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Make Marbleized Paper!

Fifth Grade Paper & Glue Crafts Activities: Make Marbleized Paper!

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Swirling colors, bright patterns and unexpected results are what you get when you marbleize paper.This art form is old and steeped in tradition (you may have seen endpapers in very old books). Making marbleized paper, however, is a bit messy and should be done outside if at all possible. If you can't do it outside, make sure you do it in a room where the floor and work surface is covered. The beautiful result of this project is well worth the extra effort!

What You Need:

  • Paper cups
  • Craft sticks
  • Food coloring
  • Cooking oil
  • Flat tray – aluminum roasting pan or clean kitty litter box
  • Small eye droppers or squeeze bottles
  • Plastic forks
  • Rubber gloves
  • Old t-shirt or smock
  • White paper and or envelopes

What You Do:

  1. Fill several paper cups about 1/3 full with cooking oil and add several drops of food coloring. Stir them thoroughly with a craft stick.
  2. Fill your tray with about 1 inch of water. With your dropper add a few drops of color to your water.
  3. Gently swirl the color around until you like the pattern. Make sure you do not mix the color into the water, you want it to sit on the surface.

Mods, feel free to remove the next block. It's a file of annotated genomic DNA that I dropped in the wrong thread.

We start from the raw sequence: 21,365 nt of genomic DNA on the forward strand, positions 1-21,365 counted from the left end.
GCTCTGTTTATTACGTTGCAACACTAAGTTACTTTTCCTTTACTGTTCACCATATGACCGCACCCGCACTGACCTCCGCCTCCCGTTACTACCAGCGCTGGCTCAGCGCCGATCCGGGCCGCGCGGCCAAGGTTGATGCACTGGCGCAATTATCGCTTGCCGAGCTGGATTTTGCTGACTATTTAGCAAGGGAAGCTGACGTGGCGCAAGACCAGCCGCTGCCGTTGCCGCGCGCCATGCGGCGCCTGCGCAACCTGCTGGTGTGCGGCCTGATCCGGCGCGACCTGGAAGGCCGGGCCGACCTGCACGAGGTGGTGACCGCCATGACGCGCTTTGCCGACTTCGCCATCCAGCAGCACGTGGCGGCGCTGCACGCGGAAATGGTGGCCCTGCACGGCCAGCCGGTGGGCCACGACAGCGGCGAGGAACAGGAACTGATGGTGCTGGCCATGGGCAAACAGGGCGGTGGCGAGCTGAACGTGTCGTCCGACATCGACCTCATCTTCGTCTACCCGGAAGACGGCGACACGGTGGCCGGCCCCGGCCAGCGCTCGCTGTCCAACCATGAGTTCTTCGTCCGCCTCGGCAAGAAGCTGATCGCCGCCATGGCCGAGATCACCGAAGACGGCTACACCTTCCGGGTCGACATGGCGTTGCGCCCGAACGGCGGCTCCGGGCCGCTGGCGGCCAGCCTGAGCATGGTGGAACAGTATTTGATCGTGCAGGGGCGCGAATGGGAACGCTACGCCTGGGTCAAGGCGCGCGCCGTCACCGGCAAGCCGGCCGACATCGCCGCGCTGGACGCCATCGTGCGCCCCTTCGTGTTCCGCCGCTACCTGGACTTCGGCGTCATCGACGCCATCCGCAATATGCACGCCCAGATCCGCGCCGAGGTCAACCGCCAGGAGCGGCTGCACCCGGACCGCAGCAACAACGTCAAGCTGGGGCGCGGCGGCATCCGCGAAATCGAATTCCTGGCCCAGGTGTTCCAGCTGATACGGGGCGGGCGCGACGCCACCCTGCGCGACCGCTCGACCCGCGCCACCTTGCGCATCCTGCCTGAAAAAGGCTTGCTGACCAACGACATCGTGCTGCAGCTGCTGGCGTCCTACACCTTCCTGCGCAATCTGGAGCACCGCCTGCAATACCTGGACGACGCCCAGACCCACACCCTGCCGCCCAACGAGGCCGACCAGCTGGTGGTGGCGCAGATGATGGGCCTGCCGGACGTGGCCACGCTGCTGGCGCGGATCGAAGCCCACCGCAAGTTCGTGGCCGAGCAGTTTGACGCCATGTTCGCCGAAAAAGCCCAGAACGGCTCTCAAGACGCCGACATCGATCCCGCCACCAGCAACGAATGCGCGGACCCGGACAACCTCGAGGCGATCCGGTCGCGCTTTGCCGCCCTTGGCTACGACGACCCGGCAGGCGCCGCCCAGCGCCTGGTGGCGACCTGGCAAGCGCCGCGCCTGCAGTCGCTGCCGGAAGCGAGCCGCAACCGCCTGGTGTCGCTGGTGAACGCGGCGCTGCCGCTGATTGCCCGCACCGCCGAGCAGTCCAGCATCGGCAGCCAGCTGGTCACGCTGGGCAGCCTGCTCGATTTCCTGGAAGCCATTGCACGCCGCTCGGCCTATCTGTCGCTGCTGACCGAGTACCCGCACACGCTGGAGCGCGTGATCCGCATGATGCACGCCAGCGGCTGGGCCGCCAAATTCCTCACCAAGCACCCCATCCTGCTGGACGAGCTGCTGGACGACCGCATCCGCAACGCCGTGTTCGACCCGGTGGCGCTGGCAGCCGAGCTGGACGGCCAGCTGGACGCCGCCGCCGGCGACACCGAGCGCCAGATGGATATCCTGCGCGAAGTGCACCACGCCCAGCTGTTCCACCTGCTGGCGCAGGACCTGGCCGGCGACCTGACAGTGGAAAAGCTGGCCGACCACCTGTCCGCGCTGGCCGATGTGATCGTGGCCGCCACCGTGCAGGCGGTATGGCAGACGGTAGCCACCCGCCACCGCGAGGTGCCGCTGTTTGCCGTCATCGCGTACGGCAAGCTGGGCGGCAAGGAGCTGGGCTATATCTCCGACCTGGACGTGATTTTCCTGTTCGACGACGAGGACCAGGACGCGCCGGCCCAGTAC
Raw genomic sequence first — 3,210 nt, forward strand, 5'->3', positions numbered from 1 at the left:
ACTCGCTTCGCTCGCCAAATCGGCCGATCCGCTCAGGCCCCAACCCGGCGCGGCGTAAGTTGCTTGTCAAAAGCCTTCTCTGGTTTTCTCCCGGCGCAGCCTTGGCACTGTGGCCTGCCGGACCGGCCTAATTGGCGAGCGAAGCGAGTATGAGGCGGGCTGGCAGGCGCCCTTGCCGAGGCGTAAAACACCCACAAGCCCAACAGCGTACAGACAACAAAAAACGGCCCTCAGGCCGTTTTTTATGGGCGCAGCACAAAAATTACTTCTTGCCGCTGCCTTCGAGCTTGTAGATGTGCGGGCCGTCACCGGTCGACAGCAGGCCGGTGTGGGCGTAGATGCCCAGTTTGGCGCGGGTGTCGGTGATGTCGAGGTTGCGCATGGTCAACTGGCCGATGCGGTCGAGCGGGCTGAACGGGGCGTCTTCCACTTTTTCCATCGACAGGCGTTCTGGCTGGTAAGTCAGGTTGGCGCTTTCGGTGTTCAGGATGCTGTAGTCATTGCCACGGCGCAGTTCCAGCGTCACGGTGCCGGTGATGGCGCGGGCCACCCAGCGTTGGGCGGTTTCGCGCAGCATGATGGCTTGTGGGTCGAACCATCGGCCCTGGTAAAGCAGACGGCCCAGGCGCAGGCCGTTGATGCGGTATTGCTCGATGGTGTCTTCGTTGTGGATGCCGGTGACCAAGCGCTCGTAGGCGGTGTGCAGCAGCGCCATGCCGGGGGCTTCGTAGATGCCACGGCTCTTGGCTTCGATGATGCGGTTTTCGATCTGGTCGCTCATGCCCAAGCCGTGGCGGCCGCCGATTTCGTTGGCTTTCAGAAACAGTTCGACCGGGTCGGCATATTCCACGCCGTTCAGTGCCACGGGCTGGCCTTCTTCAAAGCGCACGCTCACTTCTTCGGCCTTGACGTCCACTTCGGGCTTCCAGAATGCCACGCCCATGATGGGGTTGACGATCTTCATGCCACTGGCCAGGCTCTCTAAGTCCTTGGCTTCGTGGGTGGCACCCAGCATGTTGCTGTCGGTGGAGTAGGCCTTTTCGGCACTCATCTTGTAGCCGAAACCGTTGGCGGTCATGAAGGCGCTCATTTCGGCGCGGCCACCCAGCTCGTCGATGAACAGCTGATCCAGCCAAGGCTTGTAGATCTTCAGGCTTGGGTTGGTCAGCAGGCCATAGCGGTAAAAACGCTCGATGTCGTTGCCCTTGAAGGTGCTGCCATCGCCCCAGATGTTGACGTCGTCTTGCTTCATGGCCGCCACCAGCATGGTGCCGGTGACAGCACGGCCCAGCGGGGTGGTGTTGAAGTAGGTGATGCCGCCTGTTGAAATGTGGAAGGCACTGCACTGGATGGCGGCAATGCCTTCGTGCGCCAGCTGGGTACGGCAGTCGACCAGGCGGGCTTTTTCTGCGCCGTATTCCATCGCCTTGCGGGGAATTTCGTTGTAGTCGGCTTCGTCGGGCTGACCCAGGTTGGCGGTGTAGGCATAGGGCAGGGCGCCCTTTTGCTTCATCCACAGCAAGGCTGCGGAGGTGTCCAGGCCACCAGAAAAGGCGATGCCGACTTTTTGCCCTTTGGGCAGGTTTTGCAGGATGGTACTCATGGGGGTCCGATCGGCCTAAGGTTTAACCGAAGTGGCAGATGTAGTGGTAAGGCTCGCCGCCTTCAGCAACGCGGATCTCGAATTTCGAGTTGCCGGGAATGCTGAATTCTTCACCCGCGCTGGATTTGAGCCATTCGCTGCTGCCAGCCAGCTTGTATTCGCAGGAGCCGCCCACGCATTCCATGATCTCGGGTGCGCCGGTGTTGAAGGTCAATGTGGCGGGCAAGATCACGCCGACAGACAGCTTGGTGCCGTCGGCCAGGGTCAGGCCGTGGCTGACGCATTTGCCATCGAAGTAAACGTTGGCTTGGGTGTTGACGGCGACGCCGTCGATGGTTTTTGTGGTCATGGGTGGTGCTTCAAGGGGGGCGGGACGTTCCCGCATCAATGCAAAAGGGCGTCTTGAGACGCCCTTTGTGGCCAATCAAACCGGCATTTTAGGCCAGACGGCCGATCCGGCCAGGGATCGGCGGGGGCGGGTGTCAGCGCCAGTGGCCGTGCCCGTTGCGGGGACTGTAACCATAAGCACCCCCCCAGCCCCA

4. When you have a pattern that you like, carefully place your paper so it lies on top of the water without any air bubbles under it.
  5. Lift the paper off immediately and let it drip for a minute.
  6. Hang the paper on a clothes line, a drying rack or a flat surface to dry.
  7. Gently stir the surface of the paint in the tray, or add some new colors and swirl them. Practice patterns like circles, hearts and squiggles. Don't worry about mistakes because it will all beautiful!

Did You Know?

Marbleized paper started over 700 years ago in Turkey. They used it in government papers to keep people from forging documents. A good question to consider is why the oil doesn't mix with the water and why it floats. Oil is a different substance and molecular charge than water and therefore cannot dissolve into the water. Oil is less dense than water and so it floats to the top.

Updated on Dec 9, 2010
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